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ANGELA PASCOPELLA's picture

The real work lies ahead after high school graduation

My daughter acknowledged that – for her – earning a high school diploma meant she didn't drop out or flunk out. The real work lies ahead.

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ANGELA PASCOPELLA's picture

For Salem (Mass.) schools, more time an important step

The value of expanded learning time has been a hot topic of conversation over recent months in our community, with some schools considering expanding their calendar and the School Committee considering a change to the calendar at Saltonstall School, a long-standing extended-year school.

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The trouble with choosing the right school for your kids

In his revealing book “Coming Apart: The State of White America, 1960-2010,” Charles Murray spends hundreds of pages using statistics to illustrate the rising inequality that is increasingly putting the white working class on the path toward generational poverty.

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Teach Philly how to fish for its school budget

Philadelphia’s problems with its schools are due to its being one of the poorest cities in America. That didn’t happen by accident. Choices were made that drove businesses, jobs, and taxpayers out of the city. Our poverty is directly related to high tax rates, irrational tax structure, corruption, mismanagement, and misplaced spending priorities.

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New technology is poised to disrupt America’s schools

In a small school on the South Side of Chicago, 40 children between the ages of five and six sit quietly learning in a classroom. In front of each of them is a computer running software called Reading Eggs. The director of North Kenwood-Oakland school says this sort of teaching, blending software with human intervention, helps her pupils learn faster.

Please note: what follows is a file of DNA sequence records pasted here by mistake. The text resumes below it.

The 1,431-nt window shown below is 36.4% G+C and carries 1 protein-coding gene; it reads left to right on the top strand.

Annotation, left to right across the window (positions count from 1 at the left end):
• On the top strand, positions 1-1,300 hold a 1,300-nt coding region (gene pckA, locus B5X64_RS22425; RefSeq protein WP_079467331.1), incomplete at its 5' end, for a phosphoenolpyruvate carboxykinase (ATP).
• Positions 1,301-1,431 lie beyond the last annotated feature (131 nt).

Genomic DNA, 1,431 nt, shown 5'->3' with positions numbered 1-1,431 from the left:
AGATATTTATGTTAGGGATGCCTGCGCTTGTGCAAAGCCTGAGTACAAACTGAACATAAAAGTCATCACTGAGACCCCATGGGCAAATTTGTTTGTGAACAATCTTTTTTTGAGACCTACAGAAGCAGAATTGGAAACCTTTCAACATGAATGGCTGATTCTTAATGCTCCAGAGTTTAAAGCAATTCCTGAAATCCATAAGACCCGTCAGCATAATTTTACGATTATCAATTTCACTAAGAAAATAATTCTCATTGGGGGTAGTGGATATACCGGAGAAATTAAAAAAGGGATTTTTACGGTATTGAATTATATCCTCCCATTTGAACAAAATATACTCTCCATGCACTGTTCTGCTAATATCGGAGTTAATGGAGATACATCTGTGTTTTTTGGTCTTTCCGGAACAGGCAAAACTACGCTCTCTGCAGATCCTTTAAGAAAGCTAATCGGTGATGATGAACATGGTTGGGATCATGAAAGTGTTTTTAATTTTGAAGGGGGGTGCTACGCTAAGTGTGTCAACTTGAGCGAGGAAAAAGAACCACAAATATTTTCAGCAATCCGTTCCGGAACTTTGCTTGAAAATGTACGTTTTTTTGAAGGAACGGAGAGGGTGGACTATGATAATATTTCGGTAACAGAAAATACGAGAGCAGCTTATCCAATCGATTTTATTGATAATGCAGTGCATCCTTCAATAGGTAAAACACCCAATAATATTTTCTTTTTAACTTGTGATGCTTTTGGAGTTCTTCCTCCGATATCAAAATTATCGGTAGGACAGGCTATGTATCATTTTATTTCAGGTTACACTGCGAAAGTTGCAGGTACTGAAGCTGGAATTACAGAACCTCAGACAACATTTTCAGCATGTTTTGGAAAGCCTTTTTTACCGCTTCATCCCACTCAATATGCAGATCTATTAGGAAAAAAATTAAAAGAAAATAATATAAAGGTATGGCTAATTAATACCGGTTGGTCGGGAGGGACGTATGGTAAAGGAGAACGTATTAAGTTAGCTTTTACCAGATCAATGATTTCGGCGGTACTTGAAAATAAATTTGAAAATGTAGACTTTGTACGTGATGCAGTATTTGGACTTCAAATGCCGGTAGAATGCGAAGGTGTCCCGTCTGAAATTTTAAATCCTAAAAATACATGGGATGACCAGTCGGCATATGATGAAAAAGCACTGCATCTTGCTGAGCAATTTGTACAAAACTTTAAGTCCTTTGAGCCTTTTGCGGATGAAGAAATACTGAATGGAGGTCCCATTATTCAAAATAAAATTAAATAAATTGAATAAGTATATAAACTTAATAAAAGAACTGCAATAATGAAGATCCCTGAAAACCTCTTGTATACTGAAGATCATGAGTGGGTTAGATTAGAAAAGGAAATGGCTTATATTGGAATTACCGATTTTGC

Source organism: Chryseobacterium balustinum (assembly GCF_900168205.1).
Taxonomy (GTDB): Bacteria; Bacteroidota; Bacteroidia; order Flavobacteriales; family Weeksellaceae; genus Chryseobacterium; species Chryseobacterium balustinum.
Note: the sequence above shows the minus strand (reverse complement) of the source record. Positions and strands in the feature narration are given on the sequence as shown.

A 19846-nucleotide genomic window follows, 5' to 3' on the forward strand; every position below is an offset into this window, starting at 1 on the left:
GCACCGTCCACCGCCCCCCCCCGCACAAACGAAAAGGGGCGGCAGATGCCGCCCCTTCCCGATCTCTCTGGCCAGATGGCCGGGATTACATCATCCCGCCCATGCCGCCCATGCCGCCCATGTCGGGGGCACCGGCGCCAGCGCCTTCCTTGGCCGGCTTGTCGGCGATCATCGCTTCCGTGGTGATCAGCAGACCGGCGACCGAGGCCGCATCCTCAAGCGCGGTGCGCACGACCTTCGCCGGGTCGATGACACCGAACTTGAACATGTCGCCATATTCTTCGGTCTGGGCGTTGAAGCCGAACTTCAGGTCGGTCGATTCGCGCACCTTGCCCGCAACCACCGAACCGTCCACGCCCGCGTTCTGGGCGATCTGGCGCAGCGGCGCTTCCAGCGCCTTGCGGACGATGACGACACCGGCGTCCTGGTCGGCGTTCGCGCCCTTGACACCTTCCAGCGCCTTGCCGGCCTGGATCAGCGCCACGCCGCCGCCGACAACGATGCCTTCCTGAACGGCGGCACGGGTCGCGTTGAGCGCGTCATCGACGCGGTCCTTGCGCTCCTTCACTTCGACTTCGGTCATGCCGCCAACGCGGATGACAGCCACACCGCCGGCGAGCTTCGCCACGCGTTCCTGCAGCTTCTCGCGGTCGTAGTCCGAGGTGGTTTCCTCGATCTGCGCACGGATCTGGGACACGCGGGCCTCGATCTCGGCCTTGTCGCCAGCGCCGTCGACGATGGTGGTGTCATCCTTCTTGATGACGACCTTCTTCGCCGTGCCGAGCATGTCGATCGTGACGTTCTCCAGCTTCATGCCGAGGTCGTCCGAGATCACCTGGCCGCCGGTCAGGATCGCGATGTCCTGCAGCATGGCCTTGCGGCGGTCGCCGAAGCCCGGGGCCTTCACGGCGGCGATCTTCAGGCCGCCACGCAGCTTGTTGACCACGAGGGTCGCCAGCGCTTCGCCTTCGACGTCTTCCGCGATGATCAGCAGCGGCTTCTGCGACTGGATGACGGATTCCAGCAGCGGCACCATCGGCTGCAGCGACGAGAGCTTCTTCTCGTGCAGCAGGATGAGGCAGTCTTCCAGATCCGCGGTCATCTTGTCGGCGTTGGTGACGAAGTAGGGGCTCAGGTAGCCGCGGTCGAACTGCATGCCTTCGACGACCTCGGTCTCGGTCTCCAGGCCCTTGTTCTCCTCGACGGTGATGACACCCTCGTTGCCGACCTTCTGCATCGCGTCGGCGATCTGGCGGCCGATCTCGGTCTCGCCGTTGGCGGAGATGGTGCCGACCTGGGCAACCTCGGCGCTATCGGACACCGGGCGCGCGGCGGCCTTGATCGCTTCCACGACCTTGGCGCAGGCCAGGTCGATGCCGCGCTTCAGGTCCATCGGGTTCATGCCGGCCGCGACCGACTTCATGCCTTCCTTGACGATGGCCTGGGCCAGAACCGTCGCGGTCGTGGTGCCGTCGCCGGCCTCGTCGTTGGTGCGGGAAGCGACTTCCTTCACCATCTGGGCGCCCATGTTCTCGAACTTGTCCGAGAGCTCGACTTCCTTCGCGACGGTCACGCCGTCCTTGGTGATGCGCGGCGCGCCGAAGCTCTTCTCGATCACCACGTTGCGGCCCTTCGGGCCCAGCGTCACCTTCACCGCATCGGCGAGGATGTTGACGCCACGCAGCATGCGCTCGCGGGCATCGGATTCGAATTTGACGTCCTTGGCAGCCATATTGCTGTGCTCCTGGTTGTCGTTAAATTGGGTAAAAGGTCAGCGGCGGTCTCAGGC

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Lauren Williams's picture

Editorial: Art and education

Tighter school budgets and stingier state aid have forced many schools to cut funding for art and music programs — and, for that matter, sports, electives and foreign language programs. Class sizes are bigger, and payrolls are smaller.

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Lauren Williams's picture

Soft sciences matter as much as ever

A report released last week bears out what many educators have been predicting: Amid rising college tuition, increased global economic competition and a job market that disproportionately rewards graduates in STEM (science, technology, engineering, math) fields, students are seeking degrees in what they and, indeed, many in our nation view as lucrative business and hard-science disciplines.

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ANGELA PASCOPELLA's picture

Subprime crash was caused by schools not the banks

That’s one way of reading this report about how it was poor math skills that led to the mortgage implosion.

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Matthew Zalaznick's picture

School hopes talking it out keeps kids from dropping out

Out-of-school suspensions are on the rise across the country, a troubling statistic when you consider being suspended just once ups a student's chances of dropping out entirely. That's why many districts are hoping to keep kids in school by trying an alternative to suspension.

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Matthew Zalaznick's picture

Should students dissect animals or should schools move to virtual dissections?

Increasingly, states are giving students the right to decide whether they want to dissect animals. Eleven states now have dissection choice laws enabling students to decide whether they want to dissect a frog or fetal pig.

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